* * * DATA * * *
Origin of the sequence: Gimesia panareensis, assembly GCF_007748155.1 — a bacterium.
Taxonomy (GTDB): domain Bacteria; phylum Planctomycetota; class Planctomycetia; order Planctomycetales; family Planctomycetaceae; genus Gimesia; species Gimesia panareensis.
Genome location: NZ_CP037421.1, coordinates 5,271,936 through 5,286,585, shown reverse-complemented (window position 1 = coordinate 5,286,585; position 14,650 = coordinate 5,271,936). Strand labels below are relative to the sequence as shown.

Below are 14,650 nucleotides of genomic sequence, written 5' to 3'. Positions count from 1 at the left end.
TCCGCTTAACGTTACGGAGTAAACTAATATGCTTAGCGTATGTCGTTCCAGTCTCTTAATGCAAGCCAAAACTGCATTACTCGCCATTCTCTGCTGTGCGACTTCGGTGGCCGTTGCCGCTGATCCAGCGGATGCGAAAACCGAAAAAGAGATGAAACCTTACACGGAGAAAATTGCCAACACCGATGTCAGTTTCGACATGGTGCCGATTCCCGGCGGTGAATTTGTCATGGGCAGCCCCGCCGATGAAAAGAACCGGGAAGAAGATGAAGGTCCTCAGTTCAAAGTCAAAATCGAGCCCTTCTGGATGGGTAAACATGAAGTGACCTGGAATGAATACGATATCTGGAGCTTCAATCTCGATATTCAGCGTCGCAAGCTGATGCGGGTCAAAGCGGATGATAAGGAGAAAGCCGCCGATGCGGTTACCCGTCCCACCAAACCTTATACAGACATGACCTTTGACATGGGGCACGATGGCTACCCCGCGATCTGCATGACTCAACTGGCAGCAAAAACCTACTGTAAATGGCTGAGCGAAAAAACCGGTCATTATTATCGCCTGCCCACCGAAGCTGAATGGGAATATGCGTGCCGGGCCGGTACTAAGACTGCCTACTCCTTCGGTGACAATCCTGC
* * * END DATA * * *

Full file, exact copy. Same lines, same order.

Origin of the sequence: Gimesia panareensis, assembly GCF_007748155.1 — a bacterium.
Taxonomy (GTDB): domain Bacteria; phylum Planctomycetota; class Planctomycetia; order Planctomycetales; family Planctomycetaceae; genus Gimesia; species Gimesia panareensis.
Genome location: NZ_CP037421.1, coordinates 5,271,936 through 5,286,585, shown reverse-complemented (window position 1 = coordinate 5,286,585; position 14,650 = coordinate 5,271,936). Strand labels below are relative to the sequence as shown.

Below are 14,650 nucleotides of genomic sequence, written 5' to 3'. Positions count from 1 at the left end.
TCCGCTTAACGTTACGGAGTAAACTAATATGCTTAGCGTATGTCGTTCCAGTCTCTTAATGCAAGCCAAAACTGCATTACTCGCCATTCTCTGCTGTGCGACTTCGGTGGCCGTTGCCGCTGATCCAGCGGATGCGAAAACCGAAAAAGAGATGAAACCTTACACGGAGAAAATTGCCAACACCGATGTCAGTTTCGACATGGTGCCGATTCCCGGCGGTGAATTTGTCATGGGCAGCCCCGCCGATGAAAAGAACCGGGAAGAAGATGAAGGTCCTCAGTTCAAAGTCAAAATCGAGCCCTTCTGGATGGGTAAACATGAAGTGACCTGGAATGAATACGATATCTGGAGCTTCAATCTCGATATTCAGCGTCGCAAGCTGATGCGGGTCAAAGCGGATGATAAGGAGAAAGCCGCCGATGCGGTTACCCGTCCCACCAAACCTTATACAGACATGACCTTTGACATGGGGCACGATGGCTACCCCGCGATCTGCATGACTCAACTGGCAGCAAAAACCTACTGTAAATGGCTGAGCGAAAAAACCGGTCATTATTATCGCCTGCCCACCGAAGCTGAATGGGAATATGCGTGCCGGGCCGGTACTAAGACTGCCTACTCCTTCGGTGACAATCCTGC